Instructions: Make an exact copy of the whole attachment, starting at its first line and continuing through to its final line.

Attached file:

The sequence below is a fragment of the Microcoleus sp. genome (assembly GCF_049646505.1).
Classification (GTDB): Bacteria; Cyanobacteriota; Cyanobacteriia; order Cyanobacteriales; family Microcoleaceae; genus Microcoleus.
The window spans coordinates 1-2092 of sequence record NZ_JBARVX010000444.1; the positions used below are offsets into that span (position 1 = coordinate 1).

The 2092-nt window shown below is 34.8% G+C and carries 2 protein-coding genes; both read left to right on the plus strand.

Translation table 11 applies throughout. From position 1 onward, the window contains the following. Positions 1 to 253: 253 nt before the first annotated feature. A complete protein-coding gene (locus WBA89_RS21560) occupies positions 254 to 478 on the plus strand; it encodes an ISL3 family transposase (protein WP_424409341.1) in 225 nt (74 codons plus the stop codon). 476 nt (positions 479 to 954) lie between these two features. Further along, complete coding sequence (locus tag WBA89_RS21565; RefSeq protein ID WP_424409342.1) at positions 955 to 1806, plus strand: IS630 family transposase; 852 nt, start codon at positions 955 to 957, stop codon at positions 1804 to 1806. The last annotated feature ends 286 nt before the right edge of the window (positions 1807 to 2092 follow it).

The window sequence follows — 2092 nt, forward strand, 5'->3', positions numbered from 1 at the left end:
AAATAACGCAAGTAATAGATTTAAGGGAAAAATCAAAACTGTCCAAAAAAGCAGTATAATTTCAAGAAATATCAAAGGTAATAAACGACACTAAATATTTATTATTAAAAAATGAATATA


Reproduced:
The sequence below is a fragment of the Microcoleus sp. genome (assembly GCF_049646505.1).
Classification (GTDB): Bacteria; Cyanobacteriota; Cyanobacteriia; order Cyanobacteriales; family Microcoleaceae; genus Microcoleus.
The window spans coordinates 1-2092 of sequence record NZ_JBARVX010000444.1; the positions used below are offsets into that span (position 1 = coordinate 1).

The 2092-nt window shown below is 34.8% G+C and carries 2 protein-coding genes; both read left to right on the plus strand.

Translation table 11 applies throughout. From position 1 onward, the window contains the following. Positions 1 to 253: 253 nt before the first annotated feature. A complete protein-coding gene (locus WBA89_RS21560) occupies positions 254 to 478 on the plus strand; it encodes an ISL3 family transposase (protein WP_424409341.1) in 225 nt (74 codons plus the stop codon). 476 nt (positions 479 to 954) lie between these two features. Further along, complete coding sequence (locus tag WBA89_RS21565; RefSeq protein ID WP_424409342.1) at positions 955 to 1806, plus strand: IS630 family transposase; 852 nt, start codon at positions 955 to 957, stop codon at positions 1804 to 1806. The last annotated feature ends 286 nt before the right edge of the window (positions 1807 to 2092 follow it).

The window sequence follows — 2092 nt, forward strand, 5'->3', positions numbered from 1 at the left end:
AAATAACGCAAGTAATAGATTTAAGGGAAAAATCAAAACTGTCCAAAAAAGCAGTATAATTTCAAGAAATATCAAAGGTAATAAACGACACTAAATATTTATTATTAAAAAATGAATATA